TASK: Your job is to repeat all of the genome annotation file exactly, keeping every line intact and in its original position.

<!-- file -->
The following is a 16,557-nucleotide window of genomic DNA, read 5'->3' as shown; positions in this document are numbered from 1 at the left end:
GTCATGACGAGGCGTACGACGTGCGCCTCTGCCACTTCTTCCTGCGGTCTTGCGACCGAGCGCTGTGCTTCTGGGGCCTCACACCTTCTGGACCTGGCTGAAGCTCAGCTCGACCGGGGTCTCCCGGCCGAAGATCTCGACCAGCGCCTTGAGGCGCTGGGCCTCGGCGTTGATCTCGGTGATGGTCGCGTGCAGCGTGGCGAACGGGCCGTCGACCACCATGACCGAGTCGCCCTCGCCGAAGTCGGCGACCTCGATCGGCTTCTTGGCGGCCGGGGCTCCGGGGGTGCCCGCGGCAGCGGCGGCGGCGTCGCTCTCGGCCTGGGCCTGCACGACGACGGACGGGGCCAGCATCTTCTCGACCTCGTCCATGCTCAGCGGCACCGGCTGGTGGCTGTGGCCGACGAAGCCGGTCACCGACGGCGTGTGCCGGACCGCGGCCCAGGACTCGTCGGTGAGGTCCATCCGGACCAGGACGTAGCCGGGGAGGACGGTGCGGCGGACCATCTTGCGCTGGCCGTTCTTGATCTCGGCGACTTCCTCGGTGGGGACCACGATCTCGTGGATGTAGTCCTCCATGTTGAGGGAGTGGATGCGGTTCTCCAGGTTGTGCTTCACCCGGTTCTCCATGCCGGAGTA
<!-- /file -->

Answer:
The following is a 16,557-nucleotide window of genomic DNA, read 5'->3' as shown; positions in this document are numbered from 1 at the left end:
GTCATGACGAGGCGTACGACGTGCGCCTCTGCCACTTCTTCCTGCGGTCTTGCGACCGAGCGCTGTGCTTCTGGGGCCTCACACCTTCTGGACCTGGCTGAAGCTCAGCTCGACCGGGGTCTCCCGGCCGAAGATCTCGACCAGCGCCTTGAGGCGCTGGGCCTCGGCGTTGATCTCGGTGATGGTCGCGTGCAGCGTGGCGAACGGGCCGTCGACCACCATGACCGAGTCGCCCTCGCCGAAGTCGGCGACCTCGATCGGCTTCTTGGCGGCCGGGGCTCCGGGGGTGCCCGCGGCAGCGGCGGCGGCGTCGCTCTCGGCCTGGGCCTGCACGACGACGGACGGGGCCAGCATCTTCTCGACCTCGTCCATGCTCAGCGGCACCGGCTGGTGGCTGTGGCCGACGAAGCCGGTCACCGACGGCGTGTGCCGGACCGCGGCCCAGGACTCGTCGGTGAGGTCCATCCGGACCAGGACGTAGCCGGGGAGGACGGTGCGGCGGACCATCTTGCGCTGGCCGTTCTTGATCTCGGCGACTTCCTCGGTGGGGACCACGATCTCGTGGATGTAGTCCTCCATGTTGAGGGAGTGGATGCGGTTCTCCAGGTTGTGCTTCACCCGGTTCTCCATGCCGGAGTA